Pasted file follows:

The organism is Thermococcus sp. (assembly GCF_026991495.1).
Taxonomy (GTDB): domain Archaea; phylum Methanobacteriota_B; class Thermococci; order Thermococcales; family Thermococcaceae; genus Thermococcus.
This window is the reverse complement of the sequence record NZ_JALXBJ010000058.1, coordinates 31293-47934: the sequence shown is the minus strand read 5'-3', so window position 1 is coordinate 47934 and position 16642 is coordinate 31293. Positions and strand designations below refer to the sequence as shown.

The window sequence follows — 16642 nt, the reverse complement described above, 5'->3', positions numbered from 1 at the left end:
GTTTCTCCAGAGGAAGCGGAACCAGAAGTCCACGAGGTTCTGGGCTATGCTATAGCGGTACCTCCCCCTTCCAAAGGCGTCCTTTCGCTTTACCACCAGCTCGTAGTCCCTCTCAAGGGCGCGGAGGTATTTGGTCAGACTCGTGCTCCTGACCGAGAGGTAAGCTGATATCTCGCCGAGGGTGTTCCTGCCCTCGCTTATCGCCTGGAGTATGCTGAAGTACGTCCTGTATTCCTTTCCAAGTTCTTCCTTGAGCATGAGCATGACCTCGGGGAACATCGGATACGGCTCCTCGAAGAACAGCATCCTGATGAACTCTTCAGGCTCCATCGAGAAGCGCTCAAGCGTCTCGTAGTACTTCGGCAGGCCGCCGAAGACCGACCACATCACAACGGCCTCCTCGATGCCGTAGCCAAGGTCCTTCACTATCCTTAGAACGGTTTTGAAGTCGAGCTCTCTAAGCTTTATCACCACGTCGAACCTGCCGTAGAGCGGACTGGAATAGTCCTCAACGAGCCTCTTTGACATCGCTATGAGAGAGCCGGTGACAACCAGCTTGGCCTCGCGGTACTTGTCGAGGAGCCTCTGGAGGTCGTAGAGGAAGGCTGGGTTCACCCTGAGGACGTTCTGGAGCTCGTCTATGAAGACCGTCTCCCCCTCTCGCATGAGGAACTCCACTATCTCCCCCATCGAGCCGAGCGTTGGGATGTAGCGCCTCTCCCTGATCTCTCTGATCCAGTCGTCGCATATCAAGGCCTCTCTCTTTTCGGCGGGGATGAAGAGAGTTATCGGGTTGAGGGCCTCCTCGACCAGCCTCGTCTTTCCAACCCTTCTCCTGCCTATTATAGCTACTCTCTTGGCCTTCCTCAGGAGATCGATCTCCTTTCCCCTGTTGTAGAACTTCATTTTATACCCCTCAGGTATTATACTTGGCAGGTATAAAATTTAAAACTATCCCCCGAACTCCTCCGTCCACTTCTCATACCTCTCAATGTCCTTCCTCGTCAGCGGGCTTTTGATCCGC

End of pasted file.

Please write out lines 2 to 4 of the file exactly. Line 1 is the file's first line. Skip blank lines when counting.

Taxonomy (GTDB): domain Archaea; phylum Methanobacteriota_B; class Thermococci; order Thermococcales; family Thermococcaceae; genus Thermococcus.
This window is the reverse complement of the sequence record NZ_JALXBJ010000058.1, coordinates 31293-47934: the sequence shown is the minus strand read 5'-3', so window position 1 is coordinate 47934 and position 16642 is coordinate 31293. Positions and strand designations below refer to the sequence as shown.

The window sequence follows — 16642 nt, the reverse complement described above, 5'->3', positions numbered from 1 at the left end: